The woman’s social media handle was Shi yingzi bushi benren, “This is a shadow, not my real self,” which seems like an aptly self-aware comment on the nature of costuming. Such subtleties, however, were lost on the authorities, who questioned her for five hours until 1am, searched her phone and took away her costume.
One wonders about the context of such an arrest, in a city that, until now, has been famed for its laid-back quality and friendly attitude. My sole encounter with the authorities in Suzhou’s shopping precincts was when I was photo-bombed by a security guard who then pranced off, giggling. But that was in 2017, and a lot has changed over the last five years. Attitudes towards Japan have certainly frosted over, particularly when it comes to cosplaying, which has come to be seen in some quarters as some sort of badge of sedition.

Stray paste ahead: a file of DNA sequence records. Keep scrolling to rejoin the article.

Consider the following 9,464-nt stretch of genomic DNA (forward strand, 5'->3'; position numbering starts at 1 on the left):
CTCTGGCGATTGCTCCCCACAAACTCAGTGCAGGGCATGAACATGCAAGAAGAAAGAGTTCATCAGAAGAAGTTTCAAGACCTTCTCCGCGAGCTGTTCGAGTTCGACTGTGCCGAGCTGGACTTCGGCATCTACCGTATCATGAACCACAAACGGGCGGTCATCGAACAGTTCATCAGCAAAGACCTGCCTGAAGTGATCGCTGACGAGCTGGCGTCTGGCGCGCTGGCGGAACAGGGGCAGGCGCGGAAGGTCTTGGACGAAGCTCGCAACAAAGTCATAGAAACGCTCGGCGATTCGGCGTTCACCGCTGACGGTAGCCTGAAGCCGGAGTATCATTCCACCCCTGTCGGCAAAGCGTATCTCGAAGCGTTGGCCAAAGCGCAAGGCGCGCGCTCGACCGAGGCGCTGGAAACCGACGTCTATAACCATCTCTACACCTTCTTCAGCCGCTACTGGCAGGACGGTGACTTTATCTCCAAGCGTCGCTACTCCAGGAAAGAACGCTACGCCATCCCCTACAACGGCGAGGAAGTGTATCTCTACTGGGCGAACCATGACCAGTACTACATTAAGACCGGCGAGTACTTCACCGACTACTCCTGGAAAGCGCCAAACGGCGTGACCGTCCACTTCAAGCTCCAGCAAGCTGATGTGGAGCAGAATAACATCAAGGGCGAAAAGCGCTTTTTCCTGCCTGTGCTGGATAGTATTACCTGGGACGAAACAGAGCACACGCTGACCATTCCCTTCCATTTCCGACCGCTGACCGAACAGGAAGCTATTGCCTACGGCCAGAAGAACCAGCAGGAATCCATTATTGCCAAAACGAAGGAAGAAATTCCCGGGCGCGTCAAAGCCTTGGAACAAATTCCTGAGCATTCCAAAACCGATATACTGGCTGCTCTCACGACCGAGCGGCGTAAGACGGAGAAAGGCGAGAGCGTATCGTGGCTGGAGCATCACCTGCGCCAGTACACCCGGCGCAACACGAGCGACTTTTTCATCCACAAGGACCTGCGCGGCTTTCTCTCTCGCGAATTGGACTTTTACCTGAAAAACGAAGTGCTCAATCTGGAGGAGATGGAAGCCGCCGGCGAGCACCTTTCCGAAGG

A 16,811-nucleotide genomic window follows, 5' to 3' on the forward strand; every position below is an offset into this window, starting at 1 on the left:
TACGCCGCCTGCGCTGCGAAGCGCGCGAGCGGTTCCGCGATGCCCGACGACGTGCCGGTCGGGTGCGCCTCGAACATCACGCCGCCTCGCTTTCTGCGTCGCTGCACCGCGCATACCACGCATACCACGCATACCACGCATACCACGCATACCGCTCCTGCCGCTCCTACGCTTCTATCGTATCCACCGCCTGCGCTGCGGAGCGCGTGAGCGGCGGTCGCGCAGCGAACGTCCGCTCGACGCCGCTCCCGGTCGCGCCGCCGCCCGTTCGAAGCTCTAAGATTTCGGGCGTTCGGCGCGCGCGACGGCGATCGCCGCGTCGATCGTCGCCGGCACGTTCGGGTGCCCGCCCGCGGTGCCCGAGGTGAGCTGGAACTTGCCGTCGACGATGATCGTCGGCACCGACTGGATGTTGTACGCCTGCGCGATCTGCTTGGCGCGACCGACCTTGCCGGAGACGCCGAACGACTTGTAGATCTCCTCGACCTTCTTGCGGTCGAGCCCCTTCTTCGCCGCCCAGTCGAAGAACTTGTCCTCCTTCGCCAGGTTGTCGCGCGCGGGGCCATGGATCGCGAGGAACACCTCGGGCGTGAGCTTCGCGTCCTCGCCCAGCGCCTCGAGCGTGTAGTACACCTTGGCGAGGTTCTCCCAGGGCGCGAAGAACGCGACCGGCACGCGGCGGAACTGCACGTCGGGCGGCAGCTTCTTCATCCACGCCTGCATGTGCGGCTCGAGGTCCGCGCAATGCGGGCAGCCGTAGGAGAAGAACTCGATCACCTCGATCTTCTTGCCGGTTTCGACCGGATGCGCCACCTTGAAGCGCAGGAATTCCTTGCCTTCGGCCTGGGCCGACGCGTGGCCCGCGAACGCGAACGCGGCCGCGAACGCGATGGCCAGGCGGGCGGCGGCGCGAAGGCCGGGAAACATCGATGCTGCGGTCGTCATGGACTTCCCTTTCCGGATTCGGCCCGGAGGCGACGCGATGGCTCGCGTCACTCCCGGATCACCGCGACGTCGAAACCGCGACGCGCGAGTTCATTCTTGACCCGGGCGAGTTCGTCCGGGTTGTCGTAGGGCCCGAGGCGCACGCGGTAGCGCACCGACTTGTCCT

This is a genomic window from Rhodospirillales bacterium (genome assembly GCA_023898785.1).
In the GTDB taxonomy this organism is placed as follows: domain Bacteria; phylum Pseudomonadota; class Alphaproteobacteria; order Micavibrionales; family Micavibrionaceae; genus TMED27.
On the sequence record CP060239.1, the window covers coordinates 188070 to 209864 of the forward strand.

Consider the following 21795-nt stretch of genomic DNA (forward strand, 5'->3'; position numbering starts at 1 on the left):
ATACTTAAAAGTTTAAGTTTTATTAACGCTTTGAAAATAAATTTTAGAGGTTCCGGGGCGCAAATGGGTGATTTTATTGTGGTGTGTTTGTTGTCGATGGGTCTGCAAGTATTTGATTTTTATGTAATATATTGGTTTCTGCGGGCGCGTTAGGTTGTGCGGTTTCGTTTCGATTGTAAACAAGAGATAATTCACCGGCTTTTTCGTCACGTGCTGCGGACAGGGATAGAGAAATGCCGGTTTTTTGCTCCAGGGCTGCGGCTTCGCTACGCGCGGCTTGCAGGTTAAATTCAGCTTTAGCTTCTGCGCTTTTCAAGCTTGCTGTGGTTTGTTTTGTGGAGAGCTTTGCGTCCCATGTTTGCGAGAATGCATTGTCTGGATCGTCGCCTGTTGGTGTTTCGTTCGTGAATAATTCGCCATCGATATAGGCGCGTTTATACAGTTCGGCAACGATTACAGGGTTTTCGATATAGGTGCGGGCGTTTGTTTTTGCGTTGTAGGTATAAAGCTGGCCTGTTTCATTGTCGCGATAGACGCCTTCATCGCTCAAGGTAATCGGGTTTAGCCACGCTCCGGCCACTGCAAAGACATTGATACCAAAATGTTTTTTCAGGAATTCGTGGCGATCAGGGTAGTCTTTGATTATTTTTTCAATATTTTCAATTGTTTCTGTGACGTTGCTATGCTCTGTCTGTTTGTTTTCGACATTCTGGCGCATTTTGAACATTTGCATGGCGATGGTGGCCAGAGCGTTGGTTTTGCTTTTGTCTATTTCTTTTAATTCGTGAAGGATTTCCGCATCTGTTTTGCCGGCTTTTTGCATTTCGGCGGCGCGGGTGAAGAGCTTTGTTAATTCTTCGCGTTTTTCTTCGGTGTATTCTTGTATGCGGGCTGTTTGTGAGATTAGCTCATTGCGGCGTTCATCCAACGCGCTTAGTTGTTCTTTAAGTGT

Clearly, clampdowns on Japanese media in China can’t have been that draconian, as otherwise how would she even know what Summertime Rendering was? Yasuki Tanaka’s manga first appeared five years ago, but one assumes the sudden interest in Suzhou was occasioned by Ayumu Watanabe’s anime adaptation, which only ran on TV Tokyo in April this year – both manga and anime versions are accessible in China through the online service BiliBili.
If anything, Summertime Rendering is a cultural ambassador for China, since one of its episodes is essentially a history lesson about how sushi originated there, and is not a Japanese creation by any means. You would think that the Chinese would be super-excited about such as assertion, but instead social media is awhirl with people asking if even dressing up is now off the table.